“Can you please tell me, Mr. Stenorious, how many did you torture? How many did you harm for the crime of being black?” Judge Mabulu bowed his head to look out over his reading glasses. It looked like a strange gesture. It looked like he was giving deference and respect. And there was a hint of a smile on his face. He had learned this from Desmond Tutu. Be calm. Act as if you are delighted and grateful to be receiving information about crimes against humanity. Crimes against Blacks during the terrible history of South Africa.
Mr. Stenorious had his jaw clenched. He took a sip of water from the glass sitting on the table across from the panel of judges.
“I can’t recall.” His voice had a hard edge. Like it was a weapon that could chisel ice.
Mabulu nodded. “Would you say many?”
Mr. Stenorious leaned into the microphone. “I would say many.”
“Do you recall names?”
“The names would be in the records.”
“Many records have disappeared. You must remember a few names.”
Mr. Stenorious sighed and then stated around ten names. A woman from the back of the court started crying. “Did you kill my daughter she screamed?”
Mr. Stenorious did not look back. Judge Mabulu asked the woman to keep calm.
“Why are you here, Mr. Stenorious? Why are you seating in front of the Truth and Reconciliation Court?” Judge Mabulu still had that slightly amused look on his face.
“To…” Mr. Stenorious drank more water. “To ask for forgiveness…mercy…to set the record straight and allow me to continue to be a free man.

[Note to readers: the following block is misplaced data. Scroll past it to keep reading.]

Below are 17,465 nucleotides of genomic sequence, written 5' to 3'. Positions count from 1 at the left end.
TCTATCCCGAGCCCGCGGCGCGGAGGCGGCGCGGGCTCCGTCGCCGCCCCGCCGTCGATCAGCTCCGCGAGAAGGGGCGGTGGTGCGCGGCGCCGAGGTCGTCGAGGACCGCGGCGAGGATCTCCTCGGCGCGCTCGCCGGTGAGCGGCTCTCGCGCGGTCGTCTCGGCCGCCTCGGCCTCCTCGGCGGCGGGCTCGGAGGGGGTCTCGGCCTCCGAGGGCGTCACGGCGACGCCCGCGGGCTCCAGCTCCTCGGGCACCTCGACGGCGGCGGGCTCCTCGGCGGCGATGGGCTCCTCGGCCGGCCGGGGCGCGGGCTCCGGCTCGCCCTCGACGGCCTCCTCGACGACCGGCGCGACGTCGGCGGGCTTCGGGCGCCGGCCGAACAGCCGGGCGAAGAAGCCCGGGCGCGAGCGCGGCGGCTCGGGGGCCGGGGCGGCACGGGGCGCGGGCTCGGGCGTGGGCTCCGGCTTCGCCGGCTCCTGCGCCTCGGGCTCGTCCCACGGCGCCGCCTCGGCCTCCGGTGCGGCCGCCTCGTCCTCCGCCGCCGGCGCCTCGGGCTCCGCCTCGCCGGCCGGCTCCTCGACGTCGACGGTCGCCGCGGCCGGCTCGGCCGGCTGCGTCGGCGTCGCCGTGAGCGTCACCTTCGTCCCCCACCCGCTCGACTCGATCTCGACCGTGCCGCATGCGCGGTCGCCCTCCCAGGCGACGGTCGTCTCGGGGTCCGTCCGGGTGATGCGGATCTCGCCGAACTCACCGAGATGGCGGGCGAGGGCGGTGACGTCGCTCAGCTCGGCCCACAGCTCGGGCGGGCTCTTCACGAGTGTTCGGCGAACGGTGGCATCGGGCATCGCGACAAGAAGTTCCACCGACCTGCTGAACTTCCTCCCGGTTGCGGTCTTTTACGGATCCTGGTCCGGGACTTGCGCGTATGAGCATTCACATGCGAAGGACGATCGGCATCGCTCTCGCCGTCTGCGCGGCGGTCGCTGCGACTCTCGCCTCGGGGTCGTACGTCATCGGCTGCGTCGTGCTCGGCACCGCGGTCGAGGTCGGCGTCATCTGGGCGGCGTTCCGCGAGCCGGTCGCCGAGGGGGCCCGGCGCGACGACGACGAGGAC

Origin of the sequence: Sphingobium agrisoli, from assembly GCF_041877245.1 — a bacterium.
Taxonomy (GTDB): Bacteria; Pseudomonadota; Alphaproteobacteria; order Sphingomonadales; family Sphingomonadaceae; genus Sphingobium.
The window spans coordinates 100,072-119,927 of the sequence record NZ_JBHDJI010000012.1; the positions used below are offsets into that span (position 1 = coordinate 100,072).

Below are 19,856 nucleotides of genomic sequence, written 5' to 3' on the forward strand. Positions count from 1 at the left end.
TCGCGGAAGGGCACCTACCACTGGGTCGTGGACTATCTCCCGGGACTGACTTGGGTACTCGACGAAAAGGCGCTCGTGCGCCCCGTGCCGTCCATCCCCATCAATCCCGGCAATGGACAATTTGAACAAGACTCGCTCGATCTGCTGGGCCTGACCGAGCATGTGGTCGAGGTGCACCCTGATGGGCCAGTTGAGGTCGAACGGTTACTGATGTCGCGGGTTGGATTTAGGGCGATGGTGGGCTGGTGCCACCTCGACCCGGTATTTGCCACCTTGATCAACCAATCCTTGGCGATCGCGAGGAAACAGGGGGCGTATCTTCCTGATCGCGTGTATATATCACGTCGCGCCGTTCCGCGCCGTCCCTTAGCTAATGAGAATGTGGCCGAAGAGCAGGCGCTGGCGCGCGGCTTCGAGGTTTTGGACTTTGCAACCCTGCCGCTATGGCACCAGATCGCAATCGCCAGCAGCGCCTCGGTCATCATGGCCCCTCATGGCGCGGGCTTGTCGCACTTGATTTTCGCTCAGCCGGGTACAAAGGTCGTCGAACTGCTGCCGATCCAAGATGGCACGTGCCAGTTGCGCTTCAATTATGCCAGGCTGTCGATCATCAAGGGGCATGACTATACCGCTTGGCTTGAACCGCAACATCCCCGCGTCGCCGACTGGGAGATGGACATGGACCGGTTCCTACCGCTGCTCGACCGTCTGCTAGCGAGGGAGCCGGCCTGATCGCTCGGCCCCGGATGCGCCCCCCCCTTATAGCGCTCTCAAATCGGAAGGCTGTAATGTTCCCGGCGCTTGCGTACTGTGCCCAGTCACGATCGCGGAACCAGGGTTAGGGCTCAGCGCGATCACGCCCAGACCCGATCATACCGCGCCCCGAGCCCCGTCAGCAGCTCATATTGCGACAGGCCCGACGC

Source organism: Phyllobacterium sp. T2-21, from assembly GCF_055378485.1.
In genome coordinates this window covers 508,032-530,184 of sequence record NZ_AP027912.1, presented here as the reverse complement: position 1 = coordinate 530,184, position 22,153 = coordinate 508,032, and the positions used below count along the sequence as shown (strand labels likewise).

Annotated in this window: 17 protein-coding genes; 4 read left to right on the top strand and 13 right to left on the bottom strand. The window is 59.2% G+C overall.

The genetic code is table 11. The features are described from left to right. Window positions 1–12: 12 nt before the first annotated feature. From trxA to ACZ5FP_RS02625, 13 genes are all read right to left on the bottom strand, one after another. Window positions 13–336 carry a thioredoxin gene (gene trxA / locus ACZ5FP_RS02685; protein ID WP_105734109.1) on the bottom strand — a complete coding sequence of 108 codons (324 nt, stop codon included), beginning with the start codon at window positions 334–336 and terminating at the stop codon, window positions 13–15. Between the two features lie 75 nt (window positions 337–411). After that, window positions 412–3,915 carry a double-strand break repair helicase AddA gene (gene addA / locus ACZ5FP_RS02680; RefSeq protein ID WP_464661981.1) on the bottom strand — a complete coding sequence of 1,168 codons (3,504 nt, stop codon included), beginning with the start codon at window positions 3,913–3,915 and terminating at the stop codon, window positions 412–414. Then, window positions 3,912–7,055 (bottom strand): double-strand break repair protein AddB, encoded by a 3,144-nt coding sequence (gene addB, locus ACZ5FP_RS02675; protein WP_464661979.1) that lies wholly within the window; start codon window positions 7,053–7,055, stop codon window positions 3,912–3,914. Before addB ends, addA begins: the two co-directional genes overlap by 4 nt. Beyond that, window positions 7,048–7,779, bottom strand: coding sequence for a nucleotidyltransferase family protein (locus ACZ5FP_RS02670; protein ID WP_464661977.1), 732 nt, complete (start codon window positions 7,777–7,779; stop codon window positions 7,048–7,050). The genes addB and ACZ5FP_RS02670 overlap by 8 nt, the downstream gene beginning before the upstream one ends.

“Mercy.” Judge Mabulu smiled then. “You want mercy from this court. Well, Mr. Stenorious you will have to be very detailed in your statements. We need the complete truth. Not vague answers. We need to know the crimes of the past. Only confession heals wounds. Unburden yourself.”
And Mr. Stenorious, a white man with a deep red flush to his face, spoke of his crimes as a member of the police during Apartheid. His voice was monotone. His face was devoid of emotion.
Judge Mabulu listened intently but he kept thinking of one thing. This was the opposite of the Nuremberg Trials. But what could South Africa do? Whites and blacks had to live together and find a peace. The atmosphere in the streets was combustible.
When Mr. Stenorious was done after two hours Judge Mabulu said he would consider the request. The court adjourned.
Mr. Stenorious walked outside the court to his car and a white woman approached him. She mumbled something in Afrikaans and then stabbed him. Then in English, she said, “I’m ashamed.”
That’s the problem with the truth. Confession can cause shame and shame is something so powerful that it can cripple a person and a country. The woman then slit her throat with a knife. Black people observed the incident and merely walked past the two white people laying on the ground.